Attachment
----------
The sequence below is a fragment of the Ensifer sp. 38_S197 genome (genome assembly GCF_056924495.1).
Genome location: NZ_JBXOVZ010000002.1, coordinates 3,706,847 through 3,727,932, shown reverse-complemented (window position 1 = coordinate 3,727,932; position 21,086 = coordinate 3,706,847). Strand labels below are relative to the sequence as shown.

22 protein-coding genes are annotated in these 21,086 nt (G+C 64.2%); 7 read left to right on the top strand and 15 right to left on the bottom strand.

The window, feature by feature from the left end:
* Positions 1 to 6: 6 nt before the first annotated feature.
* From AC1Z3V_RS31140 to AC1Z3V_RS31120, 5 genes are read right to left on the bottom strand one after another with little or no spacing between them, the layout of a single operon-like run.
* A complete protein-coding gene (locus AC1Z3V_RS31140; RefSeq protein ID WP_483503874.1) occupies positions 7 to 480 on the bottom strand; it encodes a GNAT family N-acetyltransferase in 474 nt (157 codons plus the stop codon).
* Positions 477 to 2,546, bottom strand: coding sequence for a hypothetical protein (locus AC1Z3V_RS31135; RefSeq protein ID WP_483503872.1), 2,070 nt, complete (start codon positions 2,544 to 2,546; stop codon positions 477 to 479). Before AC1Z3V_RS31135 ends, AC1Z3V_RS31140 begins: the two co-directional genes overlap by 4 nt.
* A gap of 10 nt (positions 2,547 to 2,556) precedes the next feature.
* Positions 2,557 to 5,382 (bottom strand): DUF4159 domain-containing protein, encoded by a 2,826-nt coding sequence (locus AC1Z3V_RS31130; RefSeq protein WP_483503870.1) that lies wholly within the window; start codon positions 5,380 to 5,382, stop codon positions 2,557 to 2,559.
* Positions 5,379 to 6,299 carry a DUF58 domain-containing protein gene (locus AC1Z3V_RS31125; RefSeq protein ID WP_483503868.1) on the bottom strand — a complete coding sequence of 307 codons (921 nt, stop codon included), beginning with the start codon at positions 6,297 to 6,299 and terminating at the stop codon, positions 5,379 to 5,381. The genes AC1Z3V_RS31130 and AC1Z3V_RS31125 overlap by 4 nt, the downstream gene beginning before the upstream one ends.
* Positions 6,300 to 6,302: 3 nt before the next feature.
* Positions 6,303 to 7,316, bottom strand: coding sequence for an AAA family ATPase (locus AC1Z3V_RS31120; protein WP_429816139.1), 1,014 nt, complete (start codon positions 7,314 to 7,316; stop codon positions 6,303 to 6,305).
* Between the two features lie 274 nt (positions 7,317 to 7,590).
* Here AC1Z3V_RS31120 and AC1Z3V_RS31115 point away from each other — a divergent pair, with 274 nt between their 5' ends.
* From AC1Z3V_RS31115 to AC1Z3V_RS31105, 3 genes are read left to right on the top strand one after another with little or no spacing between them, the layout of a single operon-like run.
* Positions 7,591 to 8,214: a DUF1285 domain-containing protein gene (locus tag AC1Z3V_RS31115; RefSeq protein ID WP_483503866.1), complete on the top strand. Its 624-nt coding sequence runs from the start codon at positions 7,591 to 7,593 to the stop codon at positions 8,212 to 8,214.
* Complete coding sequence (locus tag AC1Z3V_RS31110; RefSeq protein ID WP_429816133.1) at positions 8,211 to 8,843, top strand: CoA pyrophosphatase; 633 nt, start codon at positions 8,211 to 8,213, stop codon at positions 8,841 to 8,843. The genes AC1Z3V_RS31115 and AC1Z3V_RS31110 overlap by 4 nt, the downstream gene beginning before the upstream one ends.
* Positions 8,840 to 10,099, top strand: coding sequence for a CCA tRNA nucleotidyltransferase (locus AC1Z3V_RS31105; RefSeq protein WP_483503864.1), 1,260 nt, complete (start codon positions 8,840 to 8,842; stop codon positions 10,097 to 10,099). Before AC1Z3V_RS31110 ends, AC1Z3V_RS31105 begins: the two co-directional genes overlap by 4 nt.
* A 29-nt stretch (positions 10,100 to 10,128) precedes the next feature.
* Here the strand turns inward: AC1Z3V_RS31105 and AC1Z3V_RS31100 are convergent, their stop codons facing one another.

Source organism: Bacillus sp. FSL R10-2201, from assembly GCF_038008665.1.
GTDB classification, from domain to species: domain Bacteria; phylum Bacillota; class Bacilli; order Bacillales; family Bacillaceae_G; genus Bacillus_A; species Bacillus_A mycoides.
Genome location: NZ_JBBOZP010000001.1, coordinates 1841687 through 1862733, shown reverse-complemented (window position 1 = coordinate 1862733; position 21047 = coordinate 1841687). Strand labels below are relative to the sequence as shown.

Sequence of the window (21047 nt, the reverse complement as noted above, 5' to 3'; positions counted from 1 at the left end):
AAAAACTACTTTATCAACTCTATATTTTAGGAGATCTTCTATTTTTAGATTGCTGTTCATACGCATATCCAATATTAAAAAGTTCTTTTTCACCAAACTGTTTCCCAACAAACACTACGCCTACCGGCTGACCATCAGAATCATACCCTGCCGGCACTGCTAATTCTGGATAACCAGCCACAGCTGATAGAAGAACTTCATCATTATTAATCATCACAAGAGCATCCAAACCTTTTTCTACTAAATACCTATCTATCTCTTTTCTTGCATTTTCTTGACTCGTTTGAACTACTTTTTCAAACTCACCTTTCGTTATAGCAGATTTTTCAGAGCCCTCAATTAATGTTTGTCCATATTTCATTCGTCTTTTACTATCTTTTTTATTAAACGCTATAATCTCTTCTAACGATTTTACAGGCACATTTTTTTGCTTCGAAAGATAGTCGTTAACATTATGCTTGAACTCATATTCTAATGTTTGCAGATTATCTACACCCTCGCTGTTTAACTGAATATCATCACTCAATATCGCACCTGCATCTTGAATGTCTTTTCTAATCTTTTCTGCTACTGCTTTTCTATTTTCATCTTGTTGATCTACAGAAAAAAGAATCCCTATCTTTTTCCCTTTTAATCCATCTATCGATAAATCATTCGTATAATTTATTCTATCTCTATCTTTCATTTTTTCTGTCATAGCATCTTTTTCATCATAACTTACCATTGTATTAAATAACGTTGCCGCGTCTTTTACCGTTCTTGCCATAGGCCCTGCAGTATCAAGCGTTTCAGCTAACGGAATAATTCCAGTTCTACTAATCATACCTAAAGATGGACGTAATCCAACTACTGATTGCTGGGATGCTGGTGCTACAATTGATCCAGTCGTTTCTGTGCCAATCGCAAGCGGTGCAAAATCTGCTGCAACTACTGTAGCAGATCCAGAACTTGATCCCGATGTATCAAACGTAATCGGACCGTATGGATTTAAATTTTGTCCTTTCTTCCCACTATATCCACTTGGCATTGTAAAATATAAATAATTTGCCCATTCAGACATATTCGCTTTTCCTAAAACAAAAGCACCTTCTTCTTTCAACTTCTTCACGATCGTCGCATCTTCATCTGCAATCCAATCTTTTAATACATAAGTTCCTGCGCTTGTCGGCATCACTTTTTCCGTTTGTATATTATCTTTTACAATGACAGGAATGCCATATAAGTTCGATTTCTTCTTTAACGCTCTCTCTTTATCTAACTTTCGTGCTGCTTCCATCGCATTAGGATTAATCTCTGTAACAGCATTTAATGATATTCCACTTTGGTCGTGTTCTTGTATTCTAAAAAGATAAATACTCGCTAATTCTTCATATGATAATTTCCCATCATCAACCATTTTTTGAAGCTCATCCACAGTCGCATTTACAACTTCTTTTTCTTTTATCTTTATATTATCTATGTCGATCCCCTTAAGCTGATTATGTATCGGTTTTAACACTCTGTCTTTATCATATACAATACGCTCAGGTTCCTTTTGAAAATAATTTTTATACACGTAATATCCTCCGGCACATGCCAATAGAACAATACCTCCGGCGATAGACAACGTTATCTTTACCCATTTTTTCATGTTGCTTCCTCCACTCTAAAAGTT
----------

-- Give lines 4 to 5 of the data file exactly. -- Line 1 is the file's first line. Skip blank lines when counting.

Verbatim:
The window, feature by feature from the left end:
* Positions 1 to 6: 6 nt before the first annotated feature.